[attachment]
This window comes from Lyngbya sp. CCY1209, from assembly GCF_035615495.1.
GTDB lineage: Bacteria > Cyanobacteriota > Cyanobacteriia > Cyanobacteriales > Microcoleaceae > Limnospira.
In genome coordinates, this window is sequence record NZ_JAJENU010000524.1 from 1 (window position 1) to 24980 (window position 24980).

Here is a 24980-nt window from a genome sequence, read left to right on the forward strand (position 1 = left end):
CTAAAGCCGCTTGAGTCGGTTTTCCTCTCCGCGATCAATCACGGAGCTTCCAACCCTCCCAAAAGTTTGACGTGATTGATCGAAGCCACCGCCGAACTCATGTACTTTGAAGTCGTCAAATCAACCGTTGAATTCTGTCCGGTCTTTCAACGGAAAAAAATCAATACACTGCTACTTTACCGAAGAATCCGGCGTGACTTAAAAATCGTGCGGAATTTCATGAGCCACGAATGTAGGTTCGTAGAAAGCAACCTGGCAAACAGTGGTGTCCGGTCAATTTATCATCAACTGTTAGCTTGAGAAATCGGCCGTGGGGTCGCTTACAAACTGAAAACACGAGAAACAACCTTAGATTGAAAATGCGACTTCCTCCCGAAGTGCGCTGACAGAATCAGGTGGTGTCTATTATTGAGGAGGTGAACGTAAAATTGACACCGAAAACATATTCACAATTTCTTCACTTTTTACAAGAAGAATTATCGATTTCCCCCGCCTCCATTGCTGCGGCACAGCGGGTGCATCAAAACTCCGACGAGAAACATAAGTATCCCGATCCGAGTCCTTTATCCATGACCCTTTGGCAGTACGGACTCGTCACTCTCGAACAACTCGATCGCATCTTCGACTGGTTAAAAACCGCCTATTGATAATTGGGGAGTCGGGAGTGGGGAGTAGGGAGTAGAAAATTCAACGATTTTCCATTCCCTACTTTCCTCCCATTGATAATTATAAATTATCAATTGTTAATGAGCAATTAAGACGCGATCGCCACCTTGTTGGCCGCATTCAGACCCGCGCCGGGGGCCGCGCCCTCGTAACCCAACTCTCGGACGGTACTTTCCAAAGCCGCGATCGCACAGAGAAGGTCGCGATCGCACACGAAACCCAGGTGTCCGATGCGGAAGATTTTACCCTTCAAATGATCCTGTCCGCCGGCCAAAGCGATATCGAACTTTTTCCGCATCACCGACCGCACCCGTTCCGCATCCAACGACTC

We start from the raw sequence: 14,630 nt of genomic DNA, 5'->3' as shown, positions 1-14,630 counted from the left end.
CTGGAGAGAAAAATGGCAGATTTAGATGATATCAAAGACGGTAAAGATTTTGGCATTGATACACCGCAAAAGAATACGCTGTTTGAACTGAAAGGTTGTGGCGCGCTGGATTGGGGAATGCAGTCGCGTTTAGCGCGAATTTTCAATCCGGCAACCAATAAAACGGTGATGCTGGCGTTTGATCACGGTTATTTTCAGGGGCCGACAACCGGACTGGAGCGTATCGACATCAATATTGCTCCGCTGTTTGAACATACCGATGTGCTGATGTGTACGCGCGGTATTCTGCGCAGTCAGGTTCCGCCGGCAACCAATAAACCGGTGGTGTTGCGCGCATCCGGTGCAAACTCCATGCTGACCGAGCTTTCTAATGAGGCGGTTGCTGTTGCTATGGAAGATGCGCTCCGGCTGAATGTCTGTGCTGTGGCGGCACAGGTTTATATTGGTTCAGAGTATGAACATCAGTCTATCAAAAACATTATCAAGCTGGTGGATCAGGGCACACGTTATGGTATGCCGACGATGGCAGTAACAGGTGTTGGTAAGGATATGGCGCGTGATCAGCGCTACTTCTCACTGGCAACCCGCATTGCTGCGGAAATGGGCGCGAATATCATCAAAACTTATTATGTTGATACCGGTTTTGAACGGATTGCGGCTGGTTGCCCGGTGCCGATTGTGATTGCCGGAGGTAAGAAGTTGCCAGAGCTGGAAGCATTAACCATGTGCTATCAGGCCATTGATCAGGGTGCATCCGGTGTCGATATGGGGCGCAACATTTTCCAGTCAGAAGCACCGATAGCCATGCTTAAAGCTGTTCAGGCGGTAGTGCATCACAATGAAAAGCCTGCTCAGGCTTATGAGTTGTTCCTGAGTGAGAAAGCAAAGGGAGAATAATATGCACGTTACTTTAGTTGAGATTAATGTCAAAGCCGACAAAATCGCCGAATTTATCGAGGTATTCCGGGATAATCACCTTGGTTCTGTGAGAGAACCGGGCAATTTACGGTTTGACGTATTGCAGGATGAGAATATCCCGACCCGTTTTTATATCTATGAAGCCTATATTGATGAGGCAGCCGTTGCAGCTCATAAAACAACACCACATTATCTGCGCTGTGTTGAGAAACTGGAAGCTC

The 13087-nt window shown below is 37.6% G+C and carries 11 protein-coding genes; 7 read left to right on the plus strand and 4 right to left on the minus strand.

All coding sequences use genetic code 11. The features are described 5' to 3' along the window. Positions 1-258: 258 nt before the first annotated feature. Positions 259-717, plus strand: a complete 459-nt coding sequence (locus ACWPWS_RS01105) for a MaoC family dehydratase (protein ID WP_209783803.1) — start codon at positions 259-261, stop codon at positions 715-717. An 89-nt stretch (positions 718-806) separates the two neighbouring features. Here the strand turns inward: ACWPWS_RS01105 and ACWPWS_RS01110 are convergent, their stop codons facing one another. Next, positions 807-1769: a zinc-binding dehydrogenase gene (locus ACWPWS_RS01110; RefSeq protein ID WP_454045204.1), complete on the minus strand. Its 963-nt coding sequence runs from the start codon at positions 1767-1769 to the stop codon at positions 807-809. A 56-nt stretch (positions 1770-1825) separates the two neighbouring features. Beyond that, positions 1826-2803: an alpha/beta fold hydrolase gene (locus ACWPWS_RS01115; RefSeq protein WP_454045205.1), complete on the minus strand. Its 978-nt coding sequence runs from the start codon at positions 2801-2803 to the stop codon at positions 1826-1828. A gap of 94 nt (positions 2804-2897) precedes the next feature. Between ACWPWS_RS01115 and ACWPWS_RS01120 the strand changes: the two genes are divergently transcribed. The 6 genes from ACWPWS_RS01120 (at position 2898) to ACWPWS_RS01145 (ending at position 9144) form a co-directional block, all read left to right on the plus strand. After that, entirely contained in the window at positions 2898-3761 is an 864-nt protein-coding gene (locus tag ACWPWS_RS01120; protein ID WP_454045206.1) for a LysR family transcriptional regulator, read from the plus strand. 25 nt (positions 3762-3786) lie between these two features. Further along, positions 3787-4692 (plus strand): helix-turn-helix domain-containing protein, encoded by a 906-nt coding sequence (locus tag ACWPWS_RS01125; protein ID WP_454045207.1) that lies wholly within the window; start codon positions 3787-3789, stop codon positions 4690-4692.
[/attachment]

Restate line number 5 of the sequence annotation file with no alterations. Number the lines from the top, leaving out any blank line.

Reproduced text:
CTAAAGCCGCTTGAGTCGGTTTTCCTCTCCGCGATCAATCACGGAGCTTCCAACCCTCCCAAAAGTTTGACGTGATTGATCGAAGCCACCGCCGAACTCATGTACTTTGAAGTCGTCAAATCAACCGTTGAATTCTGTCCGGTCTTTCAACGGAAAAAAATCAATACACTGCTACTTTACCGAAGAATCCGGCGTGACTTAAAAATCGTGCGGAATTTCATGAGCCACGAATGTAGGTTCGTAGAAAGCAACCTGGCAAACAGTGGTGTCCGGTCAATTTATCATCAACTGTTAGCTTGAGAAATCGGCCGTGGGGTCGCTTACAAACTGAAAACACGAGAAACAACCTTAGATTGAAAATGCGACTTCCTCCCGAAGTGCGCTGACAGAATCAGGTGGTGTCTATTATTGAGGAGGTGAACGTAAAATTGACACCGAAAACATATTCACAATTTCTTCACTTTTTACAAGAAGAATTATCGATTTCCCCCGCCTCCATTGCTGCGGCACAGCGGGTGCATCAAAACTCCGACGAGAAACATAAGTATCCCGATCCGAGTCCTTTATCCATGACCCTTTGGCAGTACGGACTCGTCACTCTCGAACAACTCGATCGCATCTTCGACTGGTTAAAAACCGCCTATTGATAATTGGGGAGTCGGGAGTGGGGAGTAGGGAGTAGAAAATTCAACGATTTTCCATTCCCTACTTTCCTCCCATTGATAATTATAAATTATCAATTGTTAATGAGCAATTAAGACGCGATCGCCACCTTGTTGGCCGCATTCAGACCCGCGCCGGGGGCCGCGCCCTCGTAACCCAACTCTCGGACGGTACTTTCCAAAGCCGCGATCGCACAGAGAAGGTCGCGATCGCACACGAAACCCAGGTGTCCGATGCGGAAGATTTTACCCTTCAAATGATCCTGTCCGCCGGCCAAAGCGATATCGAACTTTTTCCGCATCACCGACCGCACCCGTTCCGCATCCAACGACTC